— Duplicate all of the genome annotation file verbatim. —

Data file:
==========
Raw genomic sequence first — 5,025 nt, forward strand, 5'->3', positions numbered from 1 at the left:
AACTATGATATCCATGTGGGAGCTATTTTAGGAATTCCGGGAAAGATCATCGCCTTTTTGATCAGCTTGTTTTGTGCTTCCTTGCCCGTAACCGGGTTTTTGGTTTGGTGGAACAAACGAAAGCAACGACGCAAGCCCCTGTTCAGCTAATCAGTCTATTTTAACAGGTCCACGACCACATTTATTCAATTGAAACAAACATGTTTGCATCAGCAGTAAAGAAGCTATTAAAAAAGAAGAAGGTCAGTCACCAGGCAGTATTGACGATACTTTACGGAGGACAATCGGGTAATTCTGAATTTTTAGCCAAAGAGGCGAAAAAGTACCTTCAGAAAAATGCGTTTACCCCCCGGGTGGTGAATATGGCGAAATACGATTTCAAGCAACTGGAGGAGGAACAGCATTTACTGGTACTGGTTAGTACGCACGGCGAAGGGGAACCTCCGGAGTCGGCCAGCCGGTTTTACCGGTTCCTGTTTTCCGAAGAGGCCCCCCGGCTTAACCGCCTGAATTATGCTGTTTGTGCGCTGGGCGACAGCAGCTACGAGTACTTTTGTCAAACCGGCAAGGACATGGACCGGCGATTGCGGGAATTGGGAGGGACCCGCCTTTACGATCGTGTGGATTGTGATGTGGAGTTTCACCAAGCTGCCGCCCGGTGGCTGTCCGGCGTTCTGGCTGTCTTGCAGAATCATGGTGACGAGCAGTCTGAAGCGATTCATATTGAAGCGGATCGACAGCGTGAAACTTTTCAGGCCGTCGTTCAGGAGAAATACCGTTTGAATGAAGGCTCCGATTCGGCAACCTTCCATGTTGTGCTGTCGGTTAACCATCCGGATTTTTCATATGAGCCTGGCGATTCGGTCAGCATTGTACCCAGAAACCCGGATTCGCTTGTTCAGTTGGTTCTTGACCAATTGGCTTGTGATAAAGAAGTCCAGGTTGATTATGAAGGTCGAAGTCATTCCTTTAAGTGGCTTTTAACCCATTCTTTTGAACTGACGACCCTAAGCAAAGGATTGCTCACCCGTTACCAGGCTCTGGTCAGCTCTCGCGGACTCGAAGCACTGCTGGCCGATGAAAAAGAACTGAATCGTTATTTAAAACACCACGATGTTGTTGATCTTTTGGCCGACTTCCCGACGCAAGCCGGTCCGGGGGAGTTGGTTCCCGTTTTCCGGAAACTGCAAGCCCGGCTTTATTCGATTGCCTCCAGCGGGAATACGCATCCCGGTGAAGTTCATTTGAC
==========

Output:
Raw genomic sequence first — 5,025 nt, forward strand, 5'->3', positions numbered from 1 at the left:
AACTATGATATCCATGTGGGAGCTATTTTAGGAATTCCGGGAAAGATCATCGCCTTTTTGATCAGCTTGTTTTGTGCTTCCTTGCCCGTAACCGGGTTTTTGGTTTGGTGGAACAAACGAAAGCAACGACGCAAGCCCCTGTTCAGCTAATCAGTCTATTTTAACAGGTCCACGACCACATTTATTCAATTGAAACAAACATGTTTGCATCAGCAGTAAAGAAGCTATTAAAAAAGAAGAAGGTCAGTCACCAGGCAGTATTGACGATACTTTACGGAGGACAATCGGGTAATTCTGAATTTTTAGCCAAAGAGGCGAAAAAGTACCTTCAGAAAAATGCGTTTACCCCCCGGGTGGTGAATATGGCGAAATACGATTTCAAGCAACTGGAGGAGGAACAGCATTTACTGGTACTGGTTAGTACGCACGGCGAAGGGGAACCTCCGGAGTCGGCCAGCCGGTTTTACCGGTTCCTGTTTTCCGAAGAGGCCCCCCGGCTTAACCGCCTGAATTATGCTGTTTGTGCGCTGGGCGACAGCAGCTACGAGTACTTTTGTCAAACCGGCAAGGACATGGACCGGCGATTGCGGGAATTGGGAGGGACCCGCCTTTACGATCGTGTGGATTGTGATGTGGAGTTTCACCAAGCTGCCGCCCGGTGGCTGTCCGGCGTTCTGGCTGTCTTGCAGAATCATGGTGACGAGCAGTCTGAAGCGATTCATATTGAAGCGGATCGACAGCGTGAAACTTTTCAGGCCGTCGTTCAGGAGAAATACCGTTTGAATGAAGGCTCCGATTCGGCAACCTTCCATGTTGTGCTGTCGGTTAACCATCCGGATTTTTCATATGAGCCTGGCGATTCGGTCAGCATTGTACCCAGAAACCCGGATTCGCTTGTTCAGTTGGTTCTTGACCAATTGGCTTGTGATAAAGAAGTCCAGGTTGATTATGAAGGTCGAAGTCATTCCTTTAAGTGGCTTTTAACCCATTCTTTTGAACTGACGACCCTAAGCAAAGGATTGCTCACCCGTTACCAGGCTCTGGTCAGCTCTCGCGGACTCGAAGCACTGCTGGCCGATGAAAAAGAACTGAATCGTTATTTAAAACACCACGATGTTGTTGATCTTTTGGCCGACTTCCCGACGCAAGCCGGTCCGGGGGAGTTGGTTCCCGTTTTCCGGAAACTGCAAGCCCGGCTTTATTCGATTGCCTCCAGCGGGAATACGCATCCCGGTGAAGTTCATTTGAC